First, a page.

On the same day the NASCAR guys were banging around a half-mile dirt track, the sports media was focused on the nation's premier motorsports event: the Indianapolis 500. A day after the NASCAR race in Winston-Salem, Bill Vukovich was going for an unprecedented hat trick - three consecutive wins in the 500. On May 30th, he took the lead quickly in the 1955 race and lapped most of the field by lap 50.

But on lap 57 with a huge lead on second, he ran upon lapped traffic. A wreck happened in front of him. Vukovich's car was hooked and leapt the short fence on the backstretch. The car hurtled violently multiple times and caught fire. The two-time defending champ burned to death while trapped upside down. His horrific death was understandably the top motorsports story, and it certainly trumped anything Lee accomplished in Winston-Salem.


Tuesday, May 28, 2013

May 28, 1972 - Buddy nabs World 600

May 28, 1972: A Petty Enterprises car takes the checkers in Charlotte's World 600. And for the third time, Richard Petty isn't the winner. After wins by Jim Paschal in 1964 and Marvin Panch in 1966, Buddy Baker becomes the third driver to pilot a Petty prepared car to victory in the series' longest race.
Source: Motor Racing Programme Covers
Bobby Allison won the pole in his Coca-Cola-sponsored, Junior Johnson-prepared #12 Chevy. David Pearson starting alongside him in the Wood Brothers, Purolator Mercury. But Pearson and the Woods  learned a bit more that weekend about how to get around Charlotte just that much quicker than everyone else. The Silver Fox then nabbed 12 of the next 13 poles at Charlotte from the fall of 1972 through 1978.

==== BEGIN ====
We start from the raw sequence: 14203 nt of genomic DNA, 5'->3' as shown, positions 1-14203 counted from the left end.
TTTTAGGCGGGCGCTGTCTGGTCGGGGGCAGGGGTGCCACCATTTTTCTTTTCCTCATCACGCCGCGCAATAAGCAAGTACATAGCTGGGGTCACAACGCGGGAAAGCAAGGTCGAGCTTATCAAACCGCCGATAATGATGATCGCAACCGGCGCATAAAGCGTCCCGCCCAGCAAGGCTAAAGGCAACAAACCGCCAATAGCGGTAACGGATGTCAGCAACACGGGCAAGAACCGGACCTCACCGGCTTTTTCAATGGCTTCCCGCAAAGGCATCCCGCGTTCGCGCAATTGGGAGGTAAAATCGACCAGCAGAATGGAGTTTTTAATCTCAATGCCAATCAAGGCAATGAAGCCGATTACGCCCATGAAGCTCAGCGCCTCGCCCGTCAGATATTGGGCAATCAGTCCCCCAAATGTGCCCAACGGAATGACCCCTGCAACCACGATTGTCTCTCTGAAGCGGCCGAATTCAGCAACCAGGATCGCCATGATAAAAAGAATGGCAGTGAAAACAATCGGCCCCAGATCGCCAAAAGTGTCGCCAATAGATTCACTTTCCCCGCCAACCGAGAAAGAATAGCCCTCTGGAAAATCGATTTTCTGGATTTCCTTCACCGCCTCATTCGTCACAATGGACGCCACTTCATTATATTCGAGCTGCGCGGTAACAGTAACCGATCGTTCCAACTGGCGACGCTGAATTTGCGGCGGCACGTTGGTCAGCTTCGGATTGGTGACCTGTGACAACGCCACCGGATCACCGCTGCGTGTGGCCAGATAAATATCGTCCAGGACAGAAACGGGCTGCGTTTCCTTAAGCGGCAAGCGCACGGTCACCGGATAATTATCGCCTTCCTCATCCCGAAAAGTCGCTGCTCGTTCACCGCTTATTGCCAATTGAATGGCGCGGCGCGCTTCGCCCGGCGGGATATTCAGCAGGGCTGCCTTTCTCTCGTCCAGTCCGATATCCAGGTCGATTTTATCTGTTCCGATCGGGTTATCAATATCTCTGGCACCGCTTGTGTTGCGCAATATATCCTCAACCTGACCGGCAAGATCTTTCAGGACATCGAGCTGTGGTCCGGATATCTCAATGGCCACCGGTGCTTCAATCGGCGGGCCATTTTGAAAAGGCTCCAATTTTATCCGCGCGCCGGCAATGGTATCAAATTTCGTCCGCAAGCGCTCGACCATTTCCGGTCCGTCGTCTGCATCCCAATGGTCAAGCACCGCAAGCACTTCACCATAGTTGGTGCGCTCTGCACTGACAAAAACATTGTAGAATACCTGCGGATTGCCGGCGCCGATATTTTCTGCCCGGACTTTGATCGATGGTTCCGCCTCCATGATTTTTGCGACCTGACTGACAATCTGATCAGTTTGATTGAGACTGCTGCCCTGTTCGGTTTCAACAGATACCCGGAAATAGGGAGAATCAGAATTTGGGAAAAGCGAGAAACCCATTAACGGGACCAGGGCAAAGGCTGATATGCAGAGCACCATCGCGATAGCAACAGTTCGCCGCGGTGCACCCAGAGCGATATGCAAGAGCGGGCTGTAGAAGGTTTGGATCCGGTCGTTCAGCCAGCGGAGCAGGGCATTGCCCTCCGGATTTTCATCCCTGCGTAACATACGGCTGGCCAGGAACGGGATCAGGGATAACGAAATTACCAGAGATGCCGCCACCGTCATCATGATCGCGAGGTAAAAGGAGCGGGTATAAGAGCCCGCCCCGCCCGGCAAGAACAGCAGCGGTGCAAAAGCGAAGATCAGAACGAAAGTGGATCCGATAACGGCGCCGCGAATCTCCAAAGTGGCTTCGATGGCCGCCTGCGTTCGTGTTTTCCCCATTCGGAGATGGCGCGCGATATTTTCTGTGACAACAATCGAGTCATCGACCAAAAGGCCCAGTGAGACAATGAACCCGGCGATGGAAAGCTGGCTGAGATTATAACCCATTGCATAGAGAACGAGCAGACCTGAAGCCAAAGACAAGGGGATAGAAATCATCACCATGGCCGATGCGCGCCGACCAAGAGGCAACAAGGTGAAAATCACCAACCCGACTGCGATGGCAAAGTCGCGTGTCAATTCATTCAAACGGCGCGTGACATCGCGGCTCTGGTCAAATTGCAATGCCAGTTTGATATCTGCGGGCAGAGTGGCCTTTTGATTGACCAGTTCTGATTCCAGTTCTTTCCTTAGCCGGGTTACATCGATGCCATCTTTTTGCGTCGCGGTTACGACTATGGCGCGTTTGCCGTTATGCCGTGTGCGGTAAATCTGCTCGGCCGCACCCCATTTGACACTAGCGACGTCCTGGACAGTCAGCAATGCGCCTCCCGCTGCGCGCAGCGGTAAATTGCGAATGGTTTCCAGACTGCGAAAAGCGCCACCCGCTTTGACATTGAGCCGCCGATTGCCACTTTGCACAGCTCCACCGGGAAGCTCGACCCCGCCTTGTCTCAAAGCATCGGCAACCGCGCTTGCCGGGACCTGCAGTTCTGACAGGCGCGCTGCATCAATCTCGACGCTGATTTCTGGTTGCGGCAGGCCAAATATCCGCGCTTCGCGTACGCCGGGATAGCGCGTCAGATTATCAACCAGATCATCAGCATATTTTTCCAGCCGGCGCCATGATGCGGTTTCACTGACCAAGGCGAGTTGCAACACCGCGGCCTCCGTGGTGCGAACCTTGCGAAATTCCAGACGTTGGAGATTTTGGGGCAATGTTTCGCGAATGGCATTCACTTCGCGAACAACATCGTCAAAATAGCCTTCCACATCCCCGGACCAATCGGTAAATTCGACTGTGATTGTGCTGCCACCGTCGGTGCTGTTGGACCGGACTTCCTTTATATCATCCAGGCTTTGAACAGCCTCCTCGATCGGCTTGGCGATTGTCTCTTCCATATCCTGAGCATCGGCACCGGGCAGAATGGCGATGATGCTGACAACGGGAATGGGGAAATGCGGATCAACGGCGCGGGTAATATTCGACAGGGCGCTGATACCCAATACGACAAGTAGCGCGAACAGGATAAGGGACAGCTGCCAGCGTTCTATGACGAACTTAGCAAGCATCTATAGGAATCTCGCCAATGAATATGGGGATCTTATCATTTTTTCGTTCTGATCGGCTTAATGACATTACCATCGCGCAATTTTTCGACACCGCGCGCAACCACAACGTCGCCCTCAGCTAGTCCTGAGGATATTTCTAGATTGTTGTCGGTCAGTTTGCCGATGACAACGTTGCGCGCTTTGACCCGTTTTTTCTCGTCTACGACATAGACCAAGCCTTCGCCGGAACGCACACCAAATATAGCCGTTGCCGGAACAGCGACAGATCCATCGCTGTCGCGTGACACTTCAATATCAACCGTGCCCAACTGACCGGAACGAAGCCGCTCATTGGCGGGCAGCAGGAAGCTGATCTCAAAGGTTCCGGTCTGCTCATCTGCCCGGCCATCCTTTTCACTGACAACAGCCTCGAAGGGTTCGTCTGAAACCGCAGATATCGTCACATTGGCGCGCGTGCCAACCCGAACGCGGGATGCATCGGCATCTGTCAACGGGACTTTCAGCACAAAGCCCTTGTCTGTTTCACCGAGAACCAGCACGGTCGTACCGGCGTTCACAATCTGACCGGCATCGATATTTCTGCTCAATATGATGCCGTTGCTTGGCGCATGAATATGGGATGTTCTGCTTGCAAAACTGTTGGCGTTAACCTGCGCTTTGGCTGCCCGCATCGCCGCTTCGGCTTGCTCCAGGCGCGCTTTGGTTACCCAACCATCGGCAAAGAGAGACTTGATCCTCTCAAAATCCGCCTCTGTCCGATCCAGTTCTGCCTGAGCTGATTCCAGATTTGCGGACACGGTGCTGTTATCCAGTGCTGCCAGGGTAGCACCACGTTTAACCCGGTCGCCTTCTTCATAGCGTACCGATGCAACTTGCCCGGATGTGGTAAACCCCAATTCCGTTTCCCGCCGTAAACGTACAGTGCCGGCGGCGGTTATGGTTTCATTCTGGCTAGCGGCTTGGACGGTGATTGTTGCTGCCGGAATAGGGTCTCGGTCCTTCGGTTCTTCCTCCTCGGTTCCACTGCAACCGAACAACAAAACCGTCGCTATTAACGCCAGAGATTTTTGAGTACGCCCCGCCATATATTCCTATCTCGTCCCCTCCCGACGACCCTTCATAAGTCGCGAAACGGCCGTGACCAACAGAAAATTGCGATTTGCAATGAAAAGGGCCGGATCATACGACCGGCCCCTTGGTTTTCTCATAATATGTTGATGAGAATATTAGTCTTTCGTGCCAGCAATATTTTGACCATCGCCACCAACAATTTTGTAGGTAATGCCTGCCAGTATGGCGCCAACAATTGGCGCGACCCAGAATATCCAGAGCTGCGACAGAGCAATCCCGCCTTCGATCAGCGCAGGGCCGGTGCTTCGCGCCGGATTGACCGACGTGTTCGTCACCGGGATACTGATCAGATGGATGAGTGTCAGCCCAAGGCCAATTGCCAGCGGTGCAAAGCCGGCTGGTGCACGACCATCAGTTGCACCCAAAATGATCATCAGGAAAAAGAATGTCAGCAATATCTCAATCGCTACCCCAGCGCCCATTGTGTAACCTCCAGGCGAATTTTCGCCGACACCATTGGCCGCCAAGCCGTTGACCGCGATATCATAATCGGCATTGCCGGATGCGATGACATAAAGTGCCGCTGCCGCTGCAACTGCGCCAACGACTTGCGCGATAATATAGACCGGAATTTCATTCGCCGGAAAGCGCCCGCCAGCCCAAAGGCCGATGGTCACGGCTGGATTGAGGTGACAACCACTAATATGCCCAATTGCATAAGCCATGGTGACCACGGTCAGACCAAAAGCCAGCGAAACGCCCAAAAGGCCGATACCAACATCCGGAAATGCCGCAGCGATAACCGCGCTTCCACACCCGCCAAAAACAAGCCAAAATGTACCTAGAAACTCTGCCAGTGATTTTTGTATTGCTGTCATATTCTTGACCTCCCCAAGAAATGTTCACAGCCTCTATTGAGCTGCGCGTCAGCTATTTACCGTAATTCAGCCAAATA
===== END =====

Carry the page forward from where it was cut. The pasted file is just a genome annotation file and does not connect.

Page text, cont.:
Row two was 1970 Grand National champion Bobby Isaac and Jim Vandiver. Row three was good ol' Joe Frasson and eventual winner Baker. Next came Columbia, Tennessee's Coo Coo Marlin ♫ coo coo ♫ and Dave Marcis in Roger Penske's red-white-blue #16 Matador. The King lined up on the inside of the fifth row.

Credit: Gerald Medford from
After years of running exclusively Petty blue-painted cars with financial support provided primarily by Chrysler Corporation, Petty Enterprises signed an agreement with STP in early 1972. Despite insistence by Andy Granatelli, STP's CEO, that Petty's cars be all red, negotiations resulted in Richard's iconic 43 being painted a combination of STP day-glo red and Petty blue. A second car, however, was fielded for Baker on a limited schedule. And perhaps to wring some extra dollars out of Granatelli, Baker's #11 was painted all day-glo red. The thing must have been a true retina-burner on the track.

Credit: scott_9445 on Flickr
For many of the 600-milers from the first one in 1960, the first 500 miles have been the relatively easy part for the drivers. The final 100 miles, however, is often a combination of attrition and survival to separate the winner from the field. Blown engines, cut tires, wrong decisions on chassis adjustments, error-filled pit stops, driver exhaustion, etc. often drag a presumptive winner's name into the depths of the final finishing order.

Baker led only six of the race's 400 laps - but they were the ones that mattered. Pole-winner Allison dominated the race by leading 239 laps. But he cut both right side tires with less than 35 laps to go and had to make an unscheduled stop. The instance of well that's racin' put Allison behind Baker and relegated him to second place.

Richard Petty - Baker's Petty Enterprises and STP teammate - once again was unable to close the sale for a Charlotte victory. He blew an engine, hit the wall hard, and finished 19th. Also, Jim Paschal made his final career NASCAR Grand National / Winston Cup start. As has been blogged here many times, Paschal had much of his success in Plymouth's fielded by Petty Enterprises in the early 1960s.